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A Time for ‘Sublime Madness’

Posted on Jan 20, 2013
Flickr/Humphrey King

By Chris Hedges

(Page 2)

Primo Levi in his memoir “Survival in Auschwitz” tells of teaching Italian to another inmate, Jean Samuel, in exchange for lessons in French. Levi recites to Samuel from memory Canto XXVI of Dante’s “The Inferno.” It is the story of Ulysses’ final voyage.

“He has received the message,” Levi writes, “he has felt that it has to do with him, that it has to do with all men who toil, and with us in particular.” Levi goes on. “It is vitally necessary and urgent that he listen, that he understand … before it is too late; tomorrow he or I might be dead, or we might never see each other again.”

The poet Leon Staff wrote from the Warsaw ghetto: “Even more than bread we now need poetry, in a time when it seems that it is not needed at all.”

It is only those who can retreat into the imagination, and through their imagination can minister to the suffering of those around them, who uncover the physical and psychological strength to resist.

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“ … [T]he people noticed that Crazy Horse was queerer than ever,” Black Elk said in remembering the final days of the wars against the Indians. He went on to say of the great Sioux warrior: “He hardly ever stayed in the camp. People would find him out alone in the cold, and they would ask him to come home with them. He would not come, but sometimes he would tell the people what to do. People wondered if he ate anything at all. Once my father found him out alone like that, and he said to my father: ‘Uncle, you have noticed me the way I act. But do not worry; there are caves and holes for me to live in, and out here the spirits may help me. I am making plans for the good of my people.’ ”

Homer, Dante, Beethoven, Melville, Dostoevsky, Proust, Joyce, W.H. Auden, Emily Dickinson and James Baldwin, along with artists such as the sculptor David Smith, the photographer Diane Arbus and the blues musician Charley Patton, all had it. It is the sublime madness that lets one sing, as bluesman Ishman Bracey did in Hinds County, Miss., “I’ve been down so long, Lawd, down don’t worry me.” And yet in the mists of the imagination also lies the certainty of divine justice:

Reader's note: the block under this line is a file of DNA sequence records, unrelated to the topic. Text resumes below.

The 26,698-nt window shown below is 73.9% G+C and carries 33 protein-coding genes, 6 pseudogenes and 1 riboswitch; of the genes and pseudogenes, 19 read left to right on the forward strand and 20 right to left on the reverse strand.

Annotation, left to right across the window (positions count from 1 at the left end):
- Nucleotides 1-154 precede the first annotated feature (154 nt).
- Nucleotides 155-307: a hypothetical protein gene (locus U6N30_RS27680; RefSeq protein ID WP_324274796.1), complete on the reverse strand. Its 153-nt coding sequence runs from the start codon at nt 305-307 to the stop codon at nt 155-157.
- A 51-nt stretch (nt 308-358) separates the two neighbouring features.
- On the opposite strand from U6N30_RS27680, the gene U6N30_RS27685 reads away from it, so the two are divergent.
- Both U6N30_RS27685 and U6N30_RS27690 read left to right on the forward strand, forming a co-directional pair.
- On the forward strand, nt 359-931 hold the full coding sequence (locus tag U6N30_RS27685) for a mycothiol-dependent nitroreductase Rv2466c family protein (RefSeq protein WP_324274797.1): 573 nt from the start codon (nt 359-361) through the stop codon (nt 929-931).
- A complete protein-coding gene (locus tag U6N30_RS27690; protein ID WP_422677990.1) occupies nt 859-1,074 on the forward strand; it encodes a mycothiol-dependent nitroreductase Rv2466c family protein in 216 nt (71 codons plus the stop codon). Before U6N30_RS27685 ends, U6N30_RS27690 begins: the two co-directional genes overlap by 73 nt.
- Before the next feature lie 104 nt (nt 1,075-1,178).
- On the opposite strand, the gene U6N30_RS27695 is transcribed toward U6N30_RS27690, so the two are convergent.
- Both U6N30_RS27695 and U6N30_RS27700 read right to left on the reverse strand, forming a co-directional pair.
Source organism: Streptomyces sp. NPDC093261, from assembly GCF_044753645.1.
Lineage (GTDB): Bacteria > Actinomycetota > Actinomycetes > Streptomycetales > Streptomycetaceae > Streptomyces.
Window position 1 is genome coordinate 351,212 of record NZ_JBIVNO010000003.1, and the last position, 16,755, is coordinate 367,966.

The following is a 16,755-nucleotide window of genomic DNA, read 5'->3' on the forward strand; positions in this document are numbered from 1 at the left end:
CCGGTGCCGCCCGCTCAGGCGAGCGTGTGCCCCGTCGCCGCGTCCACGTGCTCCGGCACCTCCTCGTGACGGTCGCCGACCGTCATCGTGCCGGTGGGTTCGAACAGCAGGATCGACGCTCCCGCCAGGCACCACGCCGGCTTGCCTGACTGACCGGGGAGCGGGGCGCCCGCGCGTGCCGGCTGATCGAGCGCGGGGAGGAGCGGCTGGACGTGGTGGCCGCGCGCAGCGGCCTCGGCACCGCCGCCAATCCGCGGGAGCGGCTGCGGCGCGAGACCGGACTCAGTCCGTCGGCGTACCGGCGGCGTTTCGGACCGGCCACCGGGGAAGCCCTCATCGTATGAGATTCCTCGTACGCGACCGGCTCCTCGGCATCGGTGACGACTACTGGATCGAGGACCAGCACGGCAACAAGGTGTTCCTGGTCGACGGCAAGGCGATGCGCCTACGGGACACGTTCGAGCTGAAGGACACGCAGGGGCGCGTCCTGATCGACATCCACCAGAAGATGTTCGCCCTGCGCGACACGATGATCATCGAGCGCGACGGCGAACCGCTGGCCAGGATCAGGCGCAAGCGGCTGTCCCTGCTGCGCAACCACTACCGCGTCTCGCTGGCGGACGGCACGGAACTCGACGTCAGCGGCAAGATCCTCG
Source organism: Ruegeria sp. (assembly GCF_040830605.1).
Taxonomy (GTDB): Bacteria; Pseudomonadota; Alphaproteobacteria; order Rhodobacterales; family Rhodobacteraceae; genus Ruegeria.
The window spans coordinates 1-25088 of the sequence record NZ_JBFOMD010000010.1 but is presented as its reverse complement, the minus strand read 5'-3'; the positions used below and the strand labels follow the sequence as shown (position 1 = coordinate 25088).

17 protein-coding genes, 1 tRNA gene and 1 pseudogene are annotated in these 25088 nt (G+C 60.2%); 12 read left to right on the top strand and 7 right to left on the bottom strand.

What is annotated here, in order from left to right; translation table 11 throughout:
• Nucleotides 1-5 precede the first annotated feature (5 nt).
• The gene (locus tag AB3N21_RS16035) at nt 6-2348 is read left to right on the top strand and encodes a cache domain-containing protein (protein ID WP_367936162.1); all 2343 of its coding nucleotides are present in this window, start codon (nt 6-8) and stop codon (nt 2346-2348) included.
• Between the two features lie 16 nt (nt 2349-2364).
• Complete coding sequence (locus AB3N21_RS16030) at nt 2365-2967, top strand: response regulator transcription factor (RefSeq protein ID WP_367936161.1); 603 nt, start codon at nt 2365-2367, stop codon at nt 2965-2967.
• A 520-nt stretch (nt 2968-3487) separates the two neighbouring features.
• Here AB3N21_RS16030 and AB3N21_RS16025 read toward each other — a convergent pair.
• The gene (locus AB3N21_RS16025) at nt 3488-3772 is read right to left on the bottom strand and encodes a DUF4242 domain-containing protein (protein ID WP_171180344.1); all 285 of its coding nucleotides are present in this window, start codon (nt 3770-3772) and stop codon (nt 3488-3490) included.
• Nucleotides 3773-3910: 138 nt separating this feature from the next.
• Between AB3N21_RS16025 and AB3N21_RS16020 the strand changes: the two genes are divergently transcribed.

I feel my hell a-risin’, a-risin’ every day;
I feel my hell a-risin’, a-risin’ every day;
Someday it’ll burst this levee and wash the whole wide world away.

Shakespeare’s greatest heroes and heroines—Prospero, Anthony, Juliet, Viola, Rosalind, Hamlet, Cordelia and Lear—all have this sublime madness. As Theseus says in “A Midsummer Night’s Dream”:

Lovers and madmen have such seething brains,
Such shaping fantasies, that apprehend
More than cool reason ever comprehends.
The lunatic, the lover, and the poet
Are of imagination all compact.

“Ultimately, the artist and the revolutionary function as they function, and pay whatever dues they must pay behind it because they are both possessed by a vision, and they do not so much follow this vision as find themselves driven by it,” wrote James Baldwin. “Otherwise, they could never endure, much less embrace, the lives they are compelled to lead.”

 

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Wages of Rebellion: The Moral Imperative of Revolt, By Chris Hedges, Truthdig Columnist and Winner of the Pulitzer Prize -- Get Your Autographed Copy Today Also Available! Truthdig Exclusive DVD of Chris Hedges' Wages of Rebellion Lecture The World As It Is: 
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